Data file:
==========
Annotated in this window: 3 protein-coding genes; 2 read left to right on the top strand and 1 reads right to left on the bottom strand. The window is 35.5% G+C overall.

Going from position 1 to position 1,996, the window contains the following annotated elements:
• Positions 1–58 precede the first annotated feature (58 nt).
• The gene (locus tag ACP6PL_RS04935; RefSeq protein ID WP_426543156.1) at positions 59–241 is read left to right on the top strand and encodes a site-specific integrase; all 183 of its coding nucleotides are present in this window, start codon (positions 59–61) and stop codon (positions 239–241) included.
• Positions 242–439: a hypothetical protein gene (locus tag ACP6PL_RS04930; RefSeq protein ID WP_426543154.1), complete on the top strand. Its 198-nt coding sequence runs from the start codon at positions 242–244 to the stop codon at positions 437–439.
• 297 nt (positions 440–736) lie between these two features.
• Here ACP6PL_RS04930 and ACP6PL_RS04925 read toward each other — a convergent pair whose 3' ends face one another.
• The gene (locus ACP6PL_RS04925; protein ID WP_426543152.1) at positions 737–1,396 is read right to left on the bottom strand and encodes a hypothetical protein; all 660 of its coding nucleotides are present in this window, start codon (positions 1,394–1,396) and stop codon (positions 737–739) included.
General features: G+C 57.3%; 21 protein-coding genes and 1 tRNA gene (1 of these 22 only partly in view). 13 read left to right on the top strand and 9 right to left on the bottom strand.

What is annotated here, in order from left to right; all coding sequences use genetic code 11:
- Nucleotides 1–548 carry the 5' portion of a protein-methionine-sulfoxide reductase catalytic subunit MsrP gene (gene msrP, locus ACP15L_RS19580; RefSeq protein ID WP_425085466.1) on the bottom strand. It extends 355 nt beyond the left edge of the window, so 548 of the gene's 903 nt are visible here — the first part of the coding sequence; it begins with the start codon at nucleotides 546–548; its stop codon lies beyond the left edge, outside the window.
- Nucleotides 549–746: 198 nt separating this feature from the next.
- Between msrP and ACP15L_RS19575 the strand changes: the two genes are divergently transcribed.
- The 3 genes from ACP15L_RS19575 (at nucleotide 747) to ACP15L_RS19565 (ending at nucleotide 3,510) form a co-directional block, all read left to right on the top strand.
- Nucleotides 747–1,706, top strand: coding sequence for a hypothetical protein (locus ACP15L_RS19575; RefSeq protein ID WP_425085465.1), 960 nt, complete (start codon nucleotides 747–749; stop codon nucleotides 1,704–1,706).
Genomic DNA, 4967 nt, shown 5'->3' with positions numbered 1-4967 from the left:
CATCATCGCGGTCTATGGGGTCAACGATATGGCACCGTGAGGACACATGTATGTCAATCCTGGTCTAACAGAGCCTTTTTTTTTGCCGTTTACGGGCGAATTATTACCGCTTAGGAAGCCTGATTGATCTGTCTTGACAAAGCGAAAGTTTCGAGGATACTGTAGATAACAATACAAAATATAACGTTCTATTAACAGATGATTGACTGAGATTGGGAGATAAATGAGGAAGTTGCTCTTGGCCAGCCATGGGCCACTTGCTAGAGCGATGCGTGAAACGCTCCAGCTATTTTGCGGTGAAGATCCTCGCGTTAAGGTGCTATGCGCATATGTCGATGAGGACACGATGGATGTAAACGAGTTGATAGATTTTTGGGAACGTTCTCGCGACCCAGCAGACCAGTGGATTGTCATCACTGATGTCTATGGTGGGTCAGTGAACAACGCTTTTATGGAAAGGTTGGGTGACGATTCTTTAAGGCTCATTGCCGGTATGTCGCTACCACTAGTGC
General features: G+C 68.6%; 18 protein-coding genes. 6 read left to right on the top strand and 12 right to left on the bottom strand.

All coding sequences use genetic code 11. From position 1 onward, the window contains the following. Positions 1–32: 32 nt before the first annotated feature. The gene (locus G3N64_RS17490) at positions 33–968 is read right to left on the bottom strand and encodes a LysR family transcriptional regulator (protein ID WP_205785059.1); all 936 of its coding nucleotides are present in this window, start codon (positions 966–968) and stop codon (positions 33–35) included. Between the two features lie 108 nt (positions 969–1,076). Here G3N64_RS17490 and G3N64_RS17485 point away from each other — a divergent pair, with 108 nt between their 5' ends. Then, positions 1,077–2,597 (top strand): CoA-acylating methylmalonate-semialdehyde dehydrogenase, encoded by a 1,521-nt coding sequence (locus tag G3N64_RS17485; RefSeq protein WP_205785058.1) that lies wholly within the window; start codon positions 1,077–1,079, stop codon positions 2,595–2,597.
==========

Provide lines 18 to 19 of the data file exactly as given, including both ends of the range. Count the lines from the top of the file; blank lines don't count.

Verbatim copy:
General features: G+C 68.6%; 18 protein-coding genes. 6 read left to right on the top strand and 12 right to left on the bottom strand.

All coding sequences use genetic code 11. From position 1 onward, the window contains the following. Positions 1–32: 32 nt before the first annotated feature. The gene (locus G3N64_RS17490) at positions 33–968 is read right to left on the bottom strand and encodes a LysR family transcriptional regulator (protein ID WP_205785059.1); all 936 of its coding nucleotides are present in this window, start codon (positions 966–968) and stop codon (positions 33–35) included. Between the two features lie 108 nt (positions 969–1,076). Here G3N64_RS17490 and G3N64_RS17485 point away from each other — a divergent pair, with 108 nt between their 5' ends. Then, positions 1,077–2,597 (top strand): CoA-acylating methylmalonate-semialdehyde dehydrogenase, encoded by a 1,521-nt coding sequence (locus tag G3N64_RS17485; RefSeq protein WP_205785058.1) that lies wholly within the window; start codon positions 1,077–1,079, stop codon positions 2,595–2,597.